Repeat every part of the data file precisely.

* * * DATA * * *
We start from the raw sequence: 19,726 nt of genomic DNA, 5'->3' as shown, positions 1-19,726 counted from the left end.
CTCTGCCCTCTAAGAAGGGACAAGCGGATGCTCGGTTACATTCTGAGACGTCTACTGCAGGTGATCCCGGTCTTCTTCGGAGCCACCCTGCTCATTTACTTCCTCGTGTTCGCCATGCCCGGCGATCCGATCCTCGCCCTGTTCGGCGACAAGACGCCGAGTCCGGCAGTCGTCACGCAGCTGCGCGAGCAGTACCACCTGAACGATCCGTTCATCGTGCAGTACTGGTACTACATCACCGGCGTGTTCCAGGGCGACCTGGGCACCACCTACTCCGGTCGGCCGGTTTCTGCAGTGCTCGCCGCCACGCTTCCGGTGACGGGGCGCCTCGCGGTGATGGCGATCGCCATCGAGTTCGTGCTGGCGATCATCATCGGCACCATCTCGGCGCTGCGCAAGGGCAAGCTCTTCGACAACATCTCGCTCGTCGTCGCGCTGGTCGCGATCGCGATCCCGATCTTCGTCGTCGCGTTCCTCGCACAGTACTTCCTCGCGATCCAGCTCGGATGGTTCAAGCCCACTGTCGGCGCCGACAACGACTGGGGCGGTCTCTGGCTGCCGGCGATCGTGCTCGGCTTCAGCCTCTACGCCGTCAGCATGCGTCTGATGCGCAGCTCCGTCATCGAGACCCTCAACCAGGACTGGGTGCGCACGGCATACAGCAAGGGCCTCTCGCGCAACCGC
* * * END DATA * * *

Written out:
We start from the raw sequence: 19,726 nt of genomic DNA, 5'->3' as shown, positions 1-19,726 counted from the left end.
CTCTGCCCTCTAAGAAGGGACAAGCGGATGCTCGGTTACATTCTGAGACGTCTACTGCAGGTGATCCCGGTCTTCTTCGGAGCCACCCTGCTCATTTACTTCCTCGTGTTCGCCATGCCCGGCGATCCGATCCTCGCCCTGTTCGGCGACAAGACGCCGAGTCCGGCAGTCGTCACGCAGCTGCGCGAGCAGTACCACCTGAACGATCCGTTCATCGTGCAGTACTGGTACTACATCACCGGCGTGTTCCAGGGCGACCTGGGCACCACCTACTCCGGTCGGCCGGTTTCTGCAGTGCTCGCCGCCACGCTTCCGGTGACGGGGCGCCTCGCGGTGATGGCGATCGCCATCGAGTTCGTGCTGGCGATCATCATCGGCACCATCTCGGCGCTGCGCAAGGGCAAGCTCTTCGACAACATCTCGCTCGTCGTCGCGCTGGTCGCGATCGCGATCCCGATCTTCGTCGTCGCGTTCCTCGCACAGTACTTCCTCGCGATCCAGCTCGGATGGTTCAAGCCCACTGTCGGCGCCGACAACGACTGGGGCGGTCTCTGGCTGCCGGCGATCGTGCTCGGCTTCAGCCTCTACGCCGTCAGCATGCGTCTGATGCGCAGCTCCGTCATCGAGACCCTCAACCAGGACTGGGTGCGCACGGCATACAGCAAGGGCCTCTCGCGCAACCGC